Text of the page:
Shlomo Kramer, one of the most successful serial entrepreneurs and investors in the cybersecurity industry, keeps naming his companies using vocabulary from ancient Rome. He founded Imperva (“impenetrable” in Latin, as were the roman legions during battles) and sprinted it straight to an IPO.
Now he has Cato, an ambitious startup that has already raised $50M dollars, $30M of them earlier this week in a financing round led by Greylock Partners with participation from existing investors Singtel Innov8, USVP, Aspect Ventures and the company’s own founders, Shlomo Kramer and Gut Shatz.
Until the company’s $20M A round less than a year ago, they were self-funded by co-founders Shatz and Kramer. Now with $50M in his pocket raised just for Cato within less than a year we should hail Caesar Kramer.
Procius Cato from HBO’s TV series Rome
Cato Networks, founded in January 2015, hopes to offer simplified network security software. The company’s products aim to meet the challenge of containing and managing network perimeters caused by the cloud infrastructure, Internet of Things, and mobility. In order to provide security for businesses with data on different devices, in different locations, as well as in the Cloud, Cato ties all of the client’s data into Cato points of presence over encrypted links.
The Cato cloud is connected to the general internet, while traffic from the internet is run through Cato’s security before being delivered to customers.
It actually uses the cloud to consolidate WAN and internet traffic and then offer enterprise security products on top, such as VPN, anti-virus, firewall, or sandbox. We call that: one ring of cloud to rule them all!
The Cato Cloud is a global network of what they call “points of presence” (PoPs), data centers located in Israel (where the company originated from), Amsterdam, Virginia, Hong Kong, and Singapore, with more being created and a goal of 30-35 eventual sites around the world. Users then securely connect to their cloud from anywhere using a VPN tunnel, and are automatically connected to the closest PoP. The company served mainly Israeli and Europeans customers and now are building their US presence in full power and extra cash.
The worldwide public cloud services market is projected to reach $204 billion in 2016, up from $175 billion in 2015, according to IT industry analyst firm Gartner. Shlomo Kramer, who ultimately co-founded Check Point and Imperva, and sold portfolio companies like Trusteer and Watchdox to IBM and Blackberry for hundreds of millions of dollars, is probably the right man to to the job. Kramer reported full speed adoption of the VPN product and tells the media that the investors are sure that Cato and its attitude towards network security as a service on the cloud is the future of network security.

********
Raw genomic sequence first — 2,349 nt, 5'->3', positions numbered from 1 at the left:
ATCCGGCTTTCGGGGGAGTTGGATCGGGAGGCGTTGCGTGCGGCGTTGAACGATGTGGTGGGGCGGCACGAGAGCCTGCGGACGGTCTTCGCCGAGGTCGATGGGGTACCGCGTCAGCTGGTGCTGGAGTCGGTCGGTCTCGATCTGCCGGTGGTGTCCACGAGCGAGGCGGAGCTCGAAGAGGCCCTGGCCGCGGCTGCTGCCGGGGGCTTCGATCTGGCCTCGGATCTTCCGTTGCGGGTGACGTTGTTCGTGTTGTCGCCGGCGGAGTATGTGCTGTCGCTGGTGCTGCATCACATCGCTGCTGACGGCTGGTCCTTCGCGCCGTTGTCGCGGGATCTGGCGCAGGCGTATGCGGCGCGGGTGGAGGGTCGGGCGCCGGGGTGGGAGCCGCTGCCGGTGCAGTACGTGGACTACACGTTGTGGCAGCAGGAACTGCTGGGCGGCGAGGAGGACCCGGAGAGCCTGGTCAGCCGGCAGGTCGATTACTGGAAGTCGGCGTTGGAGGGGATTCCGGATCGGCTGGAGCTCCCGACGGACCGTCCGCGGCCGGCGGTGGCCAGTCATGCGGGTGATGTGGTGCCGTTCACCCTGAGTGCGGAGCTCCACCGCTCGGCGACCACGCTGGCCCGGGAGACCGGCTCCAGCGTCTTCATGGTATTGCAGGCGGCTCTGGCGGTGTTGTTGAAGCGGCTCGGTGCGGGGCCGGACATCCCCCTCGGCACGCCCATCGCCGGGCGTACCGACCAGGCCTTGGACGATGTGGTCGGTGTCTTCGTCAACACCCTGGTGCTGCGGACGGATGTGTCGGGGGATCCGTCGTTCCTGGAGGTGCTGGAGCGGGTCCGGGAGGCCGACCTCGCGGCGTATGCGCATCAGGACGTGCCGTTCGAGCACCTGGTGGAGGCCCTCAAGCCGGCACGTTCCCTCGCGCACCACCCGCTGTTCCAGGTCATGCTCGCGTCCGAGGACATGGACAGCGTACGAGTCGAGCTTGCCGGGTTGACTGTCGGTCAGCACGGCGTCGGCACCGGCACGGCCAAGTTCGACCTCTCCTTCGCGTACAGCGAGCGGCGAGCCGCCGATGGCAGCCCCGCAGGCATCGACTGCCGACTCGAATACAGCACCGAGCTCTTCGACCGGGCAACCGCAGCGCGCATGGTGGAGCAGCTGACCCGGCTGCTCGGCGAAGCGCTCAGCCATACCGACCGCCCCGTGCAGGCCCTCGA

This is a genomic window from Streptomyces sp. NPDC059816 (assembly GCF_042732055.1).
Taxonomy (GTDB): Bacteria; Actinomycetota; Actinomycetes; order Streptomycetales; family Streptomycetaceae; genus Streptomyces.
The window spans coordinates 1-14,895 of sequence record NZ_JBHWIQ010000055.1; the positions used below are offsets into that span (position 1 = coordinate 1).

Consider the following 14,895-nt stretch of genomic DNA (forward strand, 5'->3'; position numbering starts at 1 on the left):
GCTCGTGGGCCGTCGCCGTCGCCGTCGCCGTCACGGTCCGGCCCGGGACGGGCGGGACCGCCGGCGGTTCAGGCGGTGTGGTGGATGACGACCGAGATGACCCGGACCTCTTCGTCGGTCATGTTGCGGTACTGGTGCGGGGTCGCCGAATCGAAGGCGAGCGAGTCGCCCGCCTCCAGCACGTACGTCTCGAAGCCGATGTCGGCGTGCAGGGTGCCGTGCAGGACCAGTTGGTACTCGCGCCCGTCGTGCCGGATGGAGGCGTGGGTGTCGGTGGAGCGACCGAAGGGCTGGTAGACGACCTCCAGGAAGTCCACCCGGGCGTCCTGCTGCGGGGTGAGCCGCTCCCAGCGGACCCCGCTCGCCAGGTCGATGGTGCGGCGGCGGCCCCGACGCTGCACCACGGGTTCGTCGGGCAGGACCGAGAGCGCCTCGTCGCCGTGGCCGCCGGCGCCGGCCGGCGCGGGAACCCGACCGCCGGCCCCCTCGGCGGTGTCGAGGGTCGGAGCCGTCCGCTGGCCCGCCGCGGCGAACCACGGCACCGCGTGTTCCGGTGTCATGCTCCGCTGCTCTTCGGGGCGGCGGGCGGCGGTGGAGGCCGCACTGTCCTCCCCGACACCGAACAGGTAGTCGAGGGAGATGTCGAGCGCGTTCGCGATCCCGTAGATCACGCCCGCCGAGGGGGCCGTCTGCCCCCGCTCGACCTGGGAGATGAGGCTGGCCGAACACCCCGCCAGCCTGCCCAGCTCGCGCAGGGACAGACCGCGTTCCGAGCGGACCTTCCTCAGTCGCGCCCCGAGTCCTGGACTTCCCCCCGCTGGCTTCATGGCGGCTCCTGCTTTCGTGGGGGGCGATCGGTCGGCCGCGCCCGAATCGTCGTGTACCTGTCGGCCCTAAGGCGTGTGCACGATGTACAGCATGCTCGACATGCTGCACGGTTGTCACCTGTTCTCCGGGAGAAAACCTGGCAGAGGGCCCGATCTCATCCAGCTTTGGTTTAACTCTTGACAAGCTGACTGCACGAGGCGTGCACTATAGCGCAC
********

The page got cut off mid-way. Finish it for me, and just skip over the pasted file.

We at Zirra used our own proprietary technology and our network of experts to rate the company’s momentum (see above) at 9.7 out of 10 and the team at 9.2, highly rated in comparison to most other players in the industry.
In addition, we estimate Cato’s valuation to be around $350M-$400M post money. The estimated exit for the company, based on today’s metrics is valued at $700M-$800M with a 20%-30% chance of exit. We estimated the possible exit window of opportunity for the company at 4-5 years.
There are still a few questions that should be answered over time. The first is that Cato requires CIOs to renounce eventually all the existing security products that are already integrated into their systems. This might create not only a risk of putting all your eggs in one basket, but a political crisis with all your former security vendors: Check Point, Palo Alto Networks, F5, Fireye etc.
Cato will offer only a gradual transformation from its older competitors and launched so far only limited services such as VPN and MPLS over the cloud. Besides, Cato is promising to save quite a lot of money since there’s no longer a need to work with many vendors. Just wear the one ring and spare your cyber dollars.
In addition, it is not quite clear how Cato will convince governmental, security, finance and medical giants to fully hand over their security management to the public cloud. It’s quite possible that Cato is not even trying to hunt them, but is pursuing more medium sized players such as tech firms that need to connect the many mobile devices of their employees scattered around the globe, a growing base of customers, complex data bases and the cloud.
Shlomo Kramer not only revolutionizes the cybersecurity industry and puts it as a service on the cloud, he also starts a world war between Cato and the entire industry, including Check Point, the firewall company he helped found. Are we going to witness a Roman style battle in the Mediterranean sea of cybercsecurity?
Cato the Elder used to conclude each of his speeches on any topic whatsoever with the cry, “Moreover, I advise that Carthage must be destroyed”. It is quite possible to think that Kramer brings with him the same spirit of fight to the cyber world.